Children's book challenging perceptions of immigration to launch

16 Oct 2017
Illustration of a boat filled with refugees on a stormy sea

Academics at the University of Winchester and a local artist are launching a new illustrated book designed to tackle the subject of immigration with primary school-aged children.

The Boat Story challenges cultural attitudes towards refugees, aiming to shift the perception of asylum seekers through simple words and images. The story, which is beautifully illustrated with abstract, quirky images, follows the journey of a baby who sets sail on a boat to find a better life.

Funded by Arts Council England, the project is a collaboration between writer Andrew Melrose, Professor of Children's Writing at the University of Winchester, and illustrator Stephanie Morris, with research overseen by Senior Lecturer in Education at the University of Winchester, Jonathan Rooke.

The book was developed in collaboration with a number of local schools, which saw students shape the book's narrative and story. Participating schools were Winnall Primary School, The Crescent Primary School, Four Lanes Community Junior School in and Merton Junior School and teachers Ali Roberts, Peter Roberts, Poppy Light, Dan Wakefield and Victoria Laker contributed to the project.

Professor Andrew Melrose from the Faculty of Arts in the University of Winchester said: "In the early stages of the project, Jonathan Rooke, as a Senior Lecturer in Education with a strong interest in child literacy and story, was supported by the University of Winchester to research the viability of the 'art' material as an education tool in schools to 'humanise the debate'. In doing so he encouraged student engagement with the education material for schools, the conclusions were excellent and our thanks go out to them."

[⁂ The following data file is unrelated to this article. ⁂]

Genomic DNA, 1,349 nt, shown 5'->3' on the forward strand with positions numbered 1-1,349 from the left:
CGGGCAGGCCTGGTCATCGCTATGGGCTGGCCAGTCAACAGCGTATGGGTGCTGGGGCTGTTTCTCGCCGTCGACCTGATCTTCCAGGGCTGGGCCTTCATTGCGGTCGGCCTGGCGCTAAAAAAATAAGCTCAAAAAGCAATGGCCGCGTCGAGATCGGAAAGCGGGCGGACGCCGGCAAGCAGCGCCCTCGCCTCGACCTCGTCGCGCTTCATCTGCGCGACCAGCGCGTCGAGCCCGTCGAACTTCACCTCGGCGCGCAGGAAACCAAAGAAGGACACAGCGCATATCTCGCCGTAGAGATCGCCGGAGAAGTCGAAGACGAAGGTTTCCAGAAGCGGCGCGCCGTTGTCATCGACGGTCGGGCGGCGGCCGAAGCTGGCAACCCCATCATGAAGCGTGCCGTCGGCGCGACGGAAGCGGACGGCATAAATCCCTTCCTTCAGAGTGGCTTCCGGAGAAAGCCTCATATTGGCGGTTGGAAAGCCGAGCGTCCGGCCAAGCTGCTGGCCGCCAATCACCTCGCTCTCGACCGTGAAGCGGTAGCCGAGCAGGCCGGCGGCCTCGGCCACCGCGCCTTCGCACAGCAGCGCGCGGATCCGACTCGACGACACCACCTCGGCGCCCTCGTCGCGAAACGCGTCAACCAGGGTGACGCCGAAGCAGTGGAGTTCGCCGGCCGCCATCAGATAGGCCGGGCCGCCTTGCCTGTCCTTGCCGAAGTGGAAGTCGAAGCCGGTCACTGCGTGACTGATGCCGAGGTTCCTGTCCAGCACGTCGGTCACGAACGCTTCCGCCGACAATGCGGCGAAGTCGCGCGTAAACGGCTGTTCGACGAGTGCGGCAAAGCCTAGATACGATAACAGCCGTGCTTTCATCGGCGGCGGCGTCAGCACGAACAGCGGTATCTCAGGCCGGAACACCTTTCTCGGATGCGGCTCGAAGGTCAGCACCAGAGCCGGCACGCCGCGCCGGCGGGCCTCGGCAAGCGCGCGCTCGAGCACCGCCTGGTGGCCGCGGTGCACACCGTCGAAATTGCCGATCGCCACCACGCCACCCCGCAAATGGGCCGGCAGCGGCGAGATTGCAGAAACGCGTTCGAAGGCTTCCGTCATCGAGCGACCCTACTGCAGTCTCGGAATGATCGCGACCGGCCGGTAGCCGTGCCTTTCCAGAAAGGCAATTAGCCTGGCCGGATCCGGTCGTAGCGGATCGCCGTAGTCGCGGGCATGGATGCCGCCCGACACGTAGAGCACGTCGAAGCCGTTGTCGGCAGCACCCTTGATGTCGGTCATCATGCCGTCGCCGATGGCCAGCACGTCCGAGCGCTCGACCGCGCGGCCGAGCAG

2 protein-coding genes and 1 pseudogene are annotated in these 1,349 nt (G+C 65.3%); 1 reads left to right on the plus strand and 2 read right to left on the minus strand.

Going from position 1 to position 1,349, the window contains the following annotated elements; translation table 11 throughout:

Victoria Laker, KS2 Leader Winnall Primary School said, "I found the entire project inspiring. The Boat Story allowed us to touch upon an important yet delicate issue. The children responded brilliantly. They openly discussed the issue sensitively and maturely. Everyone in the class, regardless of ability, produced emotive writing showing a true empathy and understanding of the refugee crisis."

As part of the project's development, a teaching resource pack has also been produced to be used in Key Stage 2 and 3 classrooms for ages 8-11. Using the relatable story as a springboard, the pack includes a number of exercises to help children engage with the experiences of refugees, in addition to developing their comprehension skills of empathy, questioning, inference, evaluation and creativity. All resources and a text edition of The Boat Story are available for free online at the project website.

It is hoped that the project will aid children in seeing the humanity of those escaping from adversity.

Illustrator, Stephanie Morris, adds: "As adults we remember illustrations and characters from story books we grew up reading as children, and with them the moral messages they represented. Children's books have the power to influence perspective and leave an impression that can last a lifetime - we wanted to create a children's story book that explored the subject of immigration in a way that was gentle and unbiased, allowing the reader to question what they hear."

The Boat Story will be launched on Tuesday 24 October at P&G Wells Book Shop, 11 College Street, Winchester, SO23 9LZ.

Showcasing a limited edition print of the book, the event aims to raise awareness and gain feedback on the book, and attract the attention of commercial book publishers and literary agents. Limited edition copies of the book and screen prints will be on sale, with all proceeds from the event going to Rural Refugee Network. Tickets are free and all are welcome.

For more information, visit

Press Office  |  +44 (0) 1962 827678  |

Back to media centre